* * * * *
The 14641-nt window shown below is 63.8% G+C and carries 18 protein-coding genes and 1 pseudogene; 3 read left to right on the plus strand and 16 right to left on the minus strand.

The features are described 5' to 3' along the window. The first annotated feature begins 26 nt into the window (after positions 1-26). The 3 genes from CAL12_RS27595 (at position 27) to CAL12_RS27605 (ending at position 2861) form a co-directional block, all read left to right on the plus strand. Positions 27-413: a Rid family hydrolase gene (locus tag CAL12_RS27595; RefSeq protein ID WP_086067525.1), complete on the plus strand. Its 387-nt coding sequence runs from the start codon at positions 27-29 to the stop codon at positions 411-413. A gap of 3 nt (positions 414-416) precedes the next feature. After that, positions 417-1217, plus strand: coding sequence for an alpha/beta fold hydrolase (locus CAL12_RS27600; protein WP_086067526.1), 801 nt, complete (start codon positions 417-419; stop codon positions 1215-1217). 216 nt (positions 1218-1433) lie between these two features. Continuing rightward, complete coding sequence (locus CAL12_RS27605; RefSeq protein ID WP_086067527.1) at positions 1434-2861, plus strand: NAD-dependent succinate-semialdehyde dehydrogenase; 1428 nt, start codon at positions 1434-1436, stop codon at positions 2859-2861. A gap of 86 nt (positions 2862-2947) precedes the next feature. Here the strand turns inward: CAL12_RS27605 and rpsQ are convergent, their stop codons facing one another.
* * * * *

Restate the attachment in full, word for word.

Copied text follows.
The 14641-nt window shown below is 63.8% G+C and carries 18 protein-coding genes and 1 pseudogene; 3 read left to right on the plus strand and 16 right to left on the minus strand.

The features are described 5' to 3' along the window. The first annotated feature begins 26 nt into the window (after positions 1-26). The 3 genes from CAL12_RS27595 (at position 27) to CAL12_RS27605 (ending at position 2861) form a co-directional block, all read left to right on the plus strand. Positions 27-413: a Rid family hydrolase gene (locus tag CAL12_RS27595; RefSeq protein ID WP_086067525.1), complete on the plus strand. Its 387-nt coding sequence runs from the start codon at positions 27-29 to the stop codon at positions 411-413. A gap of 3 nt (positions 414-416) precedes the next feature. After that, positions 417-1217, plus strand: coding sequence for an alpha/beta fold hydrolase (locus CAL12_RS27600; protein WP_086067526.1), 801 nt, complete (start codon positions 417-419; stop codon positions 1215-1217). 216 nt (positions 1218-1433) lie between these two features. Continuing rightward, complete coding sequence (locus CAL12_RS27605; RefSeq protein ID WP_086067527.1) at positions 1434-2861, plus strand: NAD-dependent succinate-semialdehyde dehydrogenase; 1428 nt, start codon at positions 1434-1436, stop codon at positions 2859-2861. A gap of 86 nt (positions 2862-2947) precedes the next feature. Here the strand turns inward: CAL12_RS27605 and rpsQ are convergent, their stop codons facing one another.